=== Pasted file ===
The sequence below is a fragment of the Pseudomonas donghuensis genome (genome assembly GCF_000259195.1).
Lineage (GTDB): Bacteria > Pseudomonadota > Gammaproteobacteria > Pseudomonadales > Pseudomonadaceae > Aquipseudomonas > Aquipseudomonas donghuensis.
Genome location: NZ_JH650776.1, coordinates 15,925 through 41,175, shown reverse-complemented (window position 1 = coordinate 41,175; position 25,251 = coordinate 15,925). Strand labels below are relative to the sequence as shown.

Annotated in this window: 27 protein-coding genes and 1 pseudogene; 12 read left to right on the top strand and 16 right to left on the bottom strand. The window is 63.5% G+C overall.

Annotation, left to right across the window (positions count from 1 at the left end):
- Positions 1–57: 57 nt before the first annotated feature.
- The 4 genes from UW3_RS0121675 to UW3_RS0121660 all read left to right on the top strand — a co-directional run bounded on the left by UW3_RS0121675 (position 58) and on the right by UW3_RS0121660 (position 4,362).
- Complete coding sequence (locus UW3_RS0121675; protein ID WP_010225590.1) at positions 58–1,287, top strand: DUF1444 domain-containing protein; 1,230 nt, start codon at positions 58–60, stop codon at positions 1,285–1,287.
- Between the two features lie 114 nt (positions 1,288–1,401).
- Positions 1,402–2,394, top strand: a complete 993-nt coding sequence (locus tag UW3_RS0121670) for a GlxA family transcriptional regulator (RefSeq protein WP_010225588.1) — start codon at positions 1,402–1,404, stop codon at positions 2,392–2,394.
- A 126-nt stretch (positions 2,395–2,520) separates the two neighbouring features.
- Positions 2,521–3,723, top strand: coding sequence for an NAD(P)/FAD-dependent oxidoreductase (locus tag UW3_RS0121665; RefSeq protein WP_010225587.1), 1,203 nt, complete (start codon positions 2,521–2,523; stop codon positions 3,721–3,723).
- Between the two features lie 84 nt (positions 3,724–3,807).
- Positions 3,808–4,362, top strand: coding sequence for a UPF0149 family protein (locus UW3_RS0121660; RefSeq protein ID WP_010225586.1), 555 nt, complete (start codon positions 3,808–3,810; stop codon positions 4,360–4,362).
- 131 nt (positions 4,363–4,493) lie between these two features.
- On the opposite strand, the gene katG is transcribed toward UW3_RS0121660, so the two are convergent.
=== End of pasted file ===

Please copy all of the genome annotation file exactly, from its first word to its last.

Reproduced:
The sequence below is a fragment of the Pseudomonas donghuensis genome (genome assembly GCF_000259195.1).
Lineage (GTDB): Bacteria > Pseudomonadota > Gammaproteobacteria > Pseudomonadales > Pseudomonadaceae > Aquipseudomonas > Aquipseudomonas donghuensis.
Genome location: NZ_JH650776.1, coordinates 15,925 through 41,175, shown reverse-complemented (window position 1 = coordinate 41,175; position 25,251 = coordinate 15,925). Strand labels below are relative to the sequence as shown.

Annotated in this window: 27 protein-coding genes and 1 pseudogene; 12 read left to right on the top strand and 16 right to left on the bottom strand. The window is 63.5% G+C overall.

Annotation, left to right across the window (positions count from 1 at the left end):
- Positions 1–57: 57 nt before the first annotated feature.
- The 4 genes from UW3_RS0121675 to UW3_RS0121660 all read left to right on the top strand — a co-directional run bounded on the left by UW3_RS0121675 (position 58) and on the right by UW3_RS0121660 (position 4,362).
- Complete coding sequence (locus UW3_RS0121675; protein ID WP_010225590.1) at positions 58–1,287, top strand: DUF1444 domain-containing protein; 1,230 nt, start codon at positions 58–60, stop codon at positions 1,285–1,287.
- Between the two features lie 114 nt (positions 1,288–1,401).
- Positions 1,402–2,394, top strand: a complete 993-nt coding sequence (locus tag UW3_RS0121670) for a GlxA family transcriptional regulator (RefSeq protein WP_010225588.1) — start codon at positions 1,402–1,404, stop codon at positions 2,392–2,394.
- A 126-nt stretch (positions 2,395–2,520) separates the two neighbouring features.
- Positions 2,521–3,723, top strand: coding sequence for an NAD(P)/FAD-dependent oxidoreductase (locus tag UW3_RS0121665; RefSeq protein WP_010225587.1), 1,203 nt, complete (start codon positions 2,521–2,523; stop codon positions 3,721–3,723).
- Between the two features lie 84 nt (positions 3,724–3,807).
- Positions 3,808–4,362, top strand: coding sequence for a UPF0149 family protein (locus UW3_RS0121660; RefSeq protein ID WP_010225586.1), 555 nt, complete (start codon positions 3,808–3,810; stop codon positions 4,360–4,362).
- 131 nt (positions 4,363–4,493) lie between these two features.
- On the opposite strand, the gene katG is transcribed toward UW3_RS0121660, so the two are convergent.